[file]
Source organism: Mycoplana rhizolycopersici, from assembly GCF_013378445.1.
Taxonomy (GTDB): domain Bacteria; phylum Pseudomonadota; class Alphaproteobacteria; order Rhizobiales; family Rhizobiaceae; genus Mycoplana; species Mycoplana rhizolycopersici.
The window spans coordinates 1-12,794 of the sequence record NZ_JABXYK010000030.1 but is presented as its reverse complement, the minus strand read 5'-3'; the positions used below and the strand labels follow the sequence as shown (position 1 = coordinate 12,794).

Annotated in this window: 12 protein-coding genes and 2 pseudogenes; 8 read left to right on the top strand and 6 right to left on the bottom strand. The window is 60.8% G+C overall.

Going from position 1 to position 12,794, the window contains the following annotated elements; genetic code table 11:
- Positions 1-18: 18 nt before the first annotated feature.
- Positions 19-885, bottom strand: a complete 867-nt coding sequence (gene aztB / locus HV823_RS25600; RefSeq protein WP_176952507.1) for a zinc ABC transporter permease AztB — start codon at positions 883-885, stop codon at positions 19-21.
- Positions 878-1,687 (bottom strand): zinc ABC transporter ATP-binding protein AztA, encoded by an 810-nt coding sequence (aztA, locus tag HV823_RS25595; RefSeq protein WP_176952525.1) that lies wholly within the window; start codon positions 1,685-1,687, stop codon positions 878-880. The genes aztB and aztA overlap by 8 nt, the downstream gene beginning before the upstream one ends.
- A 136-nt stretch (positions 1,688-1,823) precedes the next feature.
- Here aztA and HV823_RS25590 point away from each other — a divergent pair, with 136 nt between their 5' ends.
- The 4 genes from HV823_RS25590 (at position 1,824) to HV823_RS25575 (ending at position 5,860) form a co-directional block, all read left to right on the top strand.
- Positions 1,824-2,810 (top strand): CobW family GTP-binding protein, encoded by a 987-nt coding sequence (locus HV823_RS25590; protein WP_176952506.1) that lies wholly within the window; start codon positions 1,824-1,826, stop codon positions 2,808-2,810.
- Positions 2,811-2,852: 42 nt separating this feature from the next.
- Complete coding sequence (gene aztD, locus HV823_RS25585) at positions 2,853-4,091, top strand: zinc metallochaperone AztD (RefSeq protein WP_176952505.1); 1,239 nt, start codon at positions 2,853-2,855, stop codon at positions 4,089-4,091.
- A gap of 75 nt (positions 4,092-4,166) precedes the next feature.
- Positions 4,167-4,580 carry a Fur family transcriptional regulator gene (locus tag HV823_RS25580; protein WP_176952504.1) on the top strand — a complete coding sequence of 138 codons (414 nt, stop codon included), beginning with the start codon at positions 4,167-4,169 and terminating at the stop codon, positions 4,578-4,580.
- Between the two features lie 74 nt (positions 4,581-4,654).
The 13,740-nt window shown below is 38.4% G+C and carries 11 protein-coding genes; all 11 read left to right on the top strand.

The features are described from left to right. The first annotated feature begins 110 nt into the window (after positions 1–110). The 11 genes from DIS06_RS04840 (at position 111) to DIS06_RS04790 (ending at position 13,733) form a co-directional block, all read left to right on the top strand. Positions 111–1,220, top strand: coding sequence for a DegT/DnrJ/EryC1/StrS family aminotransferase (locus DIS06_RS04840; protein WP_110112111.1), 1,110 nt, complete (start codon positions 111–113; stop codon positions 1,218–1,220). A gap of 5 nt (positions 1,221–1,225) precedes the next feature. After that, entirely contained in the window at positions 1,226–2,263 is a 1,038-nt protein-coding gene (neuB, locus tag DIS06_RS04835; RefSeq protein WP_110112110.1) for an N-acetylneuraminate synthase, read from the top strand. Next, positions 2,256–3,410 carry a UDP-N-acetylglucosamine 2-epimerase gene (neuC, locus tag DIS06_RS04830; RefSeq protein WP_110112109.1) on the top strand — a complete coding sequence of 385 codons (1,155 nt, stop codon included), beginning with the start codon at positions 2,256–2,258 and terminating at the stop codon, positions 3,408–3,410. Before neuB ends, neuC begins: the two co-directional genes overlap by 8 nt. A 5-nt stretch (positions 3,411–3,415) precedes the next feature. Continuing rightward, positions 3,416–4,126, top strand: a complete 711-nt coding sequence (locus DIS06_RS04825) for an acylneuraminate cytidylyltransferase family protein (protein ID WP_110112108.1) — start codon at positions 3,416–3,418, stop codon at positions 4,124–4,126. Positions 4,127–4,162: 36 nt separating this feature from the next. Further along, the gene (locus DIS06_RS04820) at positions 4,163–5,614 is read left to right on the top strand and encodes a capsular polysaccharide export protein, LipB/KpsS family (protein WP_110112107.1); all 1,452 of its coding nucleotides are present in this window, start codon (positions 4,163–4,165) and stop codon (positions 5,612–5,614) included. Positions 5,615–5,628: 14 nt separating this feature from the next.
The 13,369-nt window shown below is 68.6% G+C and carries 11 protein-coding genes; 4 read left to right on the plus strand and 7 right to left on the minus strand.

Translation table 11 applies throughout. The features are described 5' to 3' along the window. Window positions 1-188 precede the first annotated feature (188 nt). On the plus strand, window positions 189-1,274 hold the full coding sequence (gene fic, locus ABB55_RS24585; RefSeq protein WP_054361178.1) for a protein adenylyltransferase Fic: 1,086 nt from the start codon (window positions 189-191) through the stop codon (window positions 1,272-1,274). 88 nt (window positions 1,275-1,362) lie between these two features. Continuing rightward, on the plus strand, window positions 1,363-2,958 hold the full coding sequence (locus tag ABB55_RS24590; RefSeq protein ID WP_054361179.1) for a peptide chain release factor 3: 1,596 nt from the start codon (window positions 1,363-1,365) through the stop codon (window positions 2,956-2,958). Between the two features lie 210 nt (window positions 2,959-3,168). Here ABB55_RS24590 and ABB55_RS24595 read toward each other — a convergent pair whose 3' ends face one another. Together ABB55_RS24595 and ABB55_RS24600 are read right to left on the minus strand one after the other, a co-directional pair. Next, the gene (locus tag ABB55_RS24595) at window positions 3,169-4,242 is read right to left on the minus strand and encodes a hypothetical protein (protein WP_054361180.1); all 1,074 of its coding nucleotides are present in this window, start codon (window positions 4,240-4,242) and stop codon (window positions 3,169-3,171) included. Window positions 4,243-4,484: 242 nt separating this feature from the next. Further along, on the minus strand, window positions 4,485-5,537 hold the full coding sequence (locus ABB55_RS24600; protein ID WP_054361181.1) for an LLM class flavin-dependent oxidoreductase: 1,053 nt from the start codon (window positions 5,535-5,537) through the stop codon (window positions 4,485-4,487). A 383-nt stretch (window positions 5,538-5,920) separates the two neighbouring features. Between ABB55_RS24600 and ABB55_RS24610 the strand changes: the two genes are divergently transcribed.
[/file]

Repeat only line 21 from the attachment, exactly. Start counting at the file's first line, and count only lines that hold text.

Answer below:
Translation table 11 applies throughout. The features are described 5' to 3' along the window. Window positions 1-188 precede the first annotated feature (188 nt). On the plus strand, window positions 189-1,274 hold the full coding sequence (gene fic, locus ABB55_RS24585; RefSeq protein WP_054361178.1) for a protein adenylyltransferase Fic: 1,086 nt from the start codon (window positions 189-191) through the stop codon (window positions 1,272-1,274). 88 nt (window positions 1,275-1,362) lie between these two features. Continuing rightward, on the plus strand, window positions 1,363-2,958 hold the full coding sequence (locus tag ABB55_RS24590; RefSeq protein ID WP_054361179.1) for a peptide chain release factor 3: 1,596 nt from the start codon (window positions 1,363-1,365) through the stop codon (window positions 2,956-2,958). Between the two features lie 210 nt (window positions 2,959-3,168). Here ABB55_RS24590 and ABB55_RS24595 read toward each other — a convergent pair whose 3' ends face one another. Together ABB55_RS24595 and ABB55_RS24600 are read right to left on the minus strand one after the other, a co-directional pair. Next, the gene (locus tag ABB55_RS24595) at window positions 3,169-4,242 is read right to left on the minus strand and encodes a hypothetical protein (protein WP_054361180.1); all 1,074 of its coding nucleotides are present in this window, start codon (window positions 4,240-4,242) and stop codon (window positions 3,169-3,171) included. Window positions 4,243-4,484: 242 nt separating this feature from the next. Further along, on the minus strand, window positions 4,485-5,537 hold the full coding sequence (locus ABB55_RS24600; protein ID WP_054361181.1) for an LLM class flavin-dependent oxidoreductase: 1,053 nt from the start codon (window positions 5,535-5,537) through the stop codon (window positions 4,485-4,487). A 383-nt stretch (window positions 5,538-5,920) separates the two neighbouring features. Between ABB55_RS24600 and ABB55_RS24610 the strand changes: the two genes are divergently transcribed.